For a distillery that releases premium whiskies at 24 and even 26 years old, and for which a 10 year old is comparatively young, releasing a 5 year old spirit is a bold move. But Islay’s Ardbeg is so confident of its success, though, that they are adding it to their core range, so I guess they think it’s here to stay.
In Scotland a ‘wee beastie’ is any small and irritating insect, though it can be applied to lots of things. Robert Burns used the term to describe a mouse in one poem: ‘Wee, sleeket, cowran, tim’rous beastie.’ There’s nothing cowering or timorous about Ardbeg’s Wee Beastie, though, at a powerful 94.8 proof. The single malt spirit has spent its short life in a mix of ex-bourbon and ex-oloroso sherry casks.
As you might expect, it’s fairly light in color, with a dark straw/honey hue to it. On the nose the immediate impact is one of traditional Islay smokiness, which is strong. After a while, however, a little apple and pear comes through, a slight sweetness, maybe from the oloroso casks, a note of straw, black pepper, and the salty tang of Islay. (The distillery sits right on the coast facing the Mull of Kintyre on the Scottish mainland.) There’s a bit of a musty muskiness here too — the beastie, perhaps.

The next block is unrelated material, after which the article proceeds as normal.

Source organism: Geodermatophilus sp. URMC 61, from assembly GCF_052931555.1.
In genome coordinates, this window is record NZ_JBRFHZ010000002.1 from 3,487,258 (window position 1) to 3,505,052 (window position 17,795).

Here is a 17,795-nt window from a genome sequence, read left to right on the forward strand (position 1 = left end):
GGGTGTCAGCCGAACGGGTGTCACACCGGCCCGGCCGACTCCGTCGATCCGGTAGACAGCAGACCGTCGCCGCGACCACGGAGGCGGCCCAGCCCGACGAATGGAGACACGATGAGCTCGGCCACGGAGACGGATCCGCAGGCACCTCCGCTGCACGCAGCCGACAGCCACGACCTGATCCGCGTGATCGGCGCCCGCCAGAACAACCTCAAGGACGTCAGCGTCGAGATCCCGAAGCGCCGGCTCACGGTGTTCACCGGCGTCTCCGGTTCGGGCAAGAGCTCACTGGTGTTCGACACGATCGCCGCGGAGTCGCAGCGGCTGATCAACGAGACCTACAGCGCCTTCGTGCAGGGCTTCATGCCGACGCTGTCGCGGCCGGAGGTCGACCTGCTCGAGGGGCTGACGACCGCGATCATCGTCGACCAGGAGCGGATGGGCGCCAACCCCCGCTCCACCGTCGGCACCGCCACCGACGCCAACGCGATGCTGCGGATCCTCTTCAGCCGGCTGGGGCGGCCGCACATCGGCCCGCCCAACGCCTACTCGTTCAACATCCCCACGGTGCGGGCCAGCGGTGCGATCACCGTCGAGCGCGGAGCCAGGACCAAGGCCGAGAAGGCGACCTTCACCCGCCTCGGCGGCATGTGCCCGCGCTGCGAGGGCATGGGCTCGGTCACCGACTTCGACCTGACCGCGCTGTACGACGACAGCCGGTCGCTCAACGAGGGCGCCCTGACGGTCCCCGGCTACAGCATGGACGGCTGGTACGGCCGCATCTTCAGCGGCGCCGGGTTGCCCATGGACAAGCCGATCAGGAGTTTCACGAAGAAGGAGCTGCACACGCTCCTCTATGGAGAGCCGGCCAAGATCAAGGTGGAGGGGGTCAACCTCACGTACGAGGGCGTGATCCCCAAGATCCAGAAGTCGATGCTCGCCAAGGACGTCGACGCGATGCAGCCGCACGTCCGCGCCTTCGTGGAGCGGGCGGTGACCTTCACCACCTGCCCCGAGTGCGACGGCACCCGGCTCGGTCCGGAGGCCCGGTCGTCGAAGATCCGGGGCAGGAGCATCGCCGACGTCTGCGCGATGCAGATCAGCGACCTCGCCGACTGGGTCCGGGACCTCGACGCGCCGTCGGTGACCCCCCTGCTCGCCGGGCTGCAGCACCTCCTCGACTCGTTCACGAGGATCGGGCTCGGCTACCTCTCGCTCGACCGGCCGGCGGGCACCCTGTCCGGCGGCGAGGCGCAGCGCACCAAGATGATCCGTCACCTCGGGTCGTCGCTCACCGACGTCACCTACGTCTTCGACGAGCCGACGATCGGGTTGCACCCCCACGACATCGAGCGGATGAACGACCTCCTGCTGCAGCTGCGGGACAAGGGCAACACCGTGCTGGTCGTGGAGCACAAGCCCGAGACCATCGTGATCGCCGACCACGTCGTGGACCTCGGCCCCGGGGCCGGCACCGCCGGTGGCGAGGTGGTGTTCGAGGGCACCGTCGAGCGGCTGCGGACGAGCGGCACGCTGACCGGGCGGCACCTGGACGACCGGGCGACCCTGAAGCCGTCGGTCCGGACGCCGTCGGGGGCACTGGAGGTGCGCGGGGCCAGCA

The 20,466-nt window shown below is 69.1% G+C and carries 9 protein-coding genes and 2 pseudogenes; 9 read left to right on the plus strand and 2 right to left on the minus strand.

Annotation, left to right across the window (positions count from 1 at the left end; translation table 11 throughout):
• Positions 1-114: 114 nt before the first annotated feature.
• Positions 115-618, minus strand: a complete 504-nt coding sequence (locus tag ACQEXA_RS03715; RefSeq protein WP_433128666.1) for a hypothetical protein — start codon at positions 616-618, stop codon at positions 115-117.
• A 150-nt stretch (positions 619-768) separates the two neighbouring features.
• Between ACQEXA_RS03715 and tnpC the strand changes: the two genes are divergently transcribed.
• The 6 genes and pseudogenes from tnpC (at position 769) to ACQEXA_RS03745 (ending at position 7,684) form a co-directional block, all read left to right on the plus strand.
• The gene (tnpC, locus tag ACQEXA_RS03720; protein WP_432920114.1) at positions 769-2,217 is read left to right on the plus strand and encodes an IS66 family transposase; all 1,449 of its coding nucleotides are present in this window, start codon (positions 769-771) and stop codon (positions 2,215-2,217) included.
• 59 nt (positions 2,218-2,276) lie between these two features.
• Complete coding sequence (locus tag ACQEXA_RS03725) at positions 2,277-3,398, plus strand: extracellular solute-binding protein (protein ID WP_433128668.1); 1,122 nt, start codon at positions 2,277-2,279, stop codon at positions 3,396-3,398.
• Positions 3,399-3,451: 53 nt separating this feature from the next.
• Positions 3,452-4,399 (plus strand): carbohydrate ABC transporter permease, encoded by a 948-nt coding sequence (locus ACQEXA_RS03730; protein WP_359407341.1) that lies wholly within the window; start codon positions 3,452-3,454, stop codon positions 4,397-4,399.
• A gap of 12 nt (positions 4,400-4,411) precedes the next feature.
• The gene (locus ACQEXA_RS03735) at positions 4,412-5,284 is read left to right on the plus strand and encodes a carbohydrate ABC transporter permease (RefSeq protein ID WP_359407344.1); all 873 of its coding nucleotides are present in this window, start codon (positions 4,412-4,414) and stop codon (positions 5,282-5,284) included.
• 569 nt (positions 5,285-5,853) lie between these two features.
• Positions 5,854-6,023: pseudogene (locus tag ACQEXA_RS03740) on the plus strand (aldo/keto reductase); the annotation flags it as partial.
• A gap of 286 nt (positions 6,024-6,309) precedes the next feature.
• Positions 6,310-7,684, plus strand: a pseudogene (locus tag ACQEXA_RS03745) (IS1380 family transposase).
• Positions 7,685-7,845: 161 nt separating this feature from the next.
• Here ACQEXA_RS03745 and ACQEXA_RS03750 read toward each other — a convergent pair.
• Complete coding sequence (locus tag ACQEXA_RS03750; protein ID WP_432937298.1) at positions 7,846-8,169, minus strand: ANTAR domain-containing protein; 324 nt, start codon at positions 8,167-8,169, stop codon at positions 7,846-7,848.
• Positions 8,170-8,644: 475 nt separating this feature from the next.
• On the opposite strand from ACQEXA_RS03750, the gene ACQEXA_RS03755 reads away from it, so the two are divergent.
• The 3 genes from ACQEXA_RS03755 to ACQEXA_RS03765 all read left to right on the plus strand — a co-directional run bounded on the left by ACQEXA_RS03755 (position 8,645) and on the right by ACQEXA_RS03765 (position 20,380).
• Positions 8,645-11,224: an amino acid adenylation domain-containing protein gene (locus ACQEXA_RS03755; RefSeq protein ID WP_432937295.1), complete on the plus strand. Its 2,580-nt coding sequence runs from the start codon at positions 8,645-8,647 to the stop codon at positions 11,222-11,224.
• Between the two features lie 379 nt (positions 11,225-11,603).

On the palate it’s immediately fiery and potent, with smoke, vanilla sweetness, peaches, and a burnt caramel flavor driven by the bourbon barrels, no doubt. There’s a touch of chocolate in there too, and the Scotch has a luscious mouthfeel. On the finish, the focus is on smoke and saltiness. If it perhaps lacks the depth of flavor that longer maturation brings, it certainly doesn’t lack variety in either aroma or palate. It’s a bold experiment, but it works… and it will be interesting to see if other distillers start looking at their younger spirits and following Ardbeg’s example by putting the age statement right on the bottle.